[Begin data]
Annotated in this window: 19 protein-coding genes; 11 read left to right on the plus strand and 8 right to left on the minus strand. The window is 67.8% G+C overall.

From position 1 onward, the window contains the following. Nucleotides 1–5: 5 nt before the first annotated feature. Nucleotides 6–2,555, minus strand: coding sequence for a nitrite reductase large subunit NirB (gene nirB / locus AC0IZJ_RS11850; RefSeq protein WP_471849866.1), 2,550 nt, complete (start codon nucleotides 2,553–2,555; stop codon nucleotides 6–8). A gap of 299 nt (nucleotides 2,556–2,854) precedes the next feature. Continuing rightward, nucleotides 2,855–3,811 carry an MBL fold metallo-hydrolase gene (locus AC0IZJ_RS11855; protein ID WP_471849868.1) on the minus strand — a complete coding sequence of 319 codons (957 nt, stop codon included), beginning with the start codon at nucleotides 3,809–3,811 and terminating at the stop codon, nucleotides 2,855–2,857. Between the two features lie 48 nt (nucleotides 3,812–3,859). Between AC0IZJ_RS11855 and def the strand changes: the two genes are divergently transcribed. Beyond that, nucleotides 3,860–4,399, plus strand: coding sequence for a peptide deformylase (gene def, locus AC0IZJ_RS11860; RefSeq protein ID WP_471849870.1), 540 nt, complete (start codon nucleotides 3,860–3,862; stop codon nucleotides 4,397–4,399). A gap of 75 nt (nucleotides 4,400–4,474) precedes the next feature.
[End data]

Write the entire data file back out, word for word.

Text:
Annotated in this window: 19 protein-coding genes; 11 read left to right on the plus strand and 8 right to left on the minus strand. The window is 67.8% G+C overall.

From position 1 onward, the window contains the following. Nucleotides 1–5: 5 nt before the first annotated feature. Nucleotides 6–2,555, minus strand: coding sequence for a nitrite reductase large subunit NirB (gene nirB / locus AC0IZJ_RS11850; RefSeq protein WP_471849866.1), 2,550 nt, complete (start codon nucleotides 2,553–2,555; stop codon nucleotides 6–8). A gap of 299 nt (nucleotides 2,556–2,854) precedes the next feature. Continuing rightward, nucleotides 2,855–3,811 carry an MBL fold metallo-hydrolase gene (locus AC0IZJ_RS11855; protein ID WP_471849868.1) on the minus strand — a complete coding sequence of 319 codons (957 nt, stop codon included), beginning with the start codon at nucleotides 3,809–3,811 and terminating at the stop codon, nucleotides 2,855–2,857. Between the two features lie 48 nt (nucleotides 3,812–3,859). Between AC0IZJ_RS11855 and def the strand changes: the two genes are divergently transcribed. Beyond that, nucleotides 3,860–4,399, plus strand: coding sequence for a peptide deformylase (gene def, locus AC0IZJ_RS11860; RefSeq protein ID WP_471849870.1), 540 nt, complete (start codon nucleotides 3,860–3,862; stop codon nucleotides 4,397–4,399). A gap of 75 nt (nucleotides 4,400–4,474) precedes the next feature.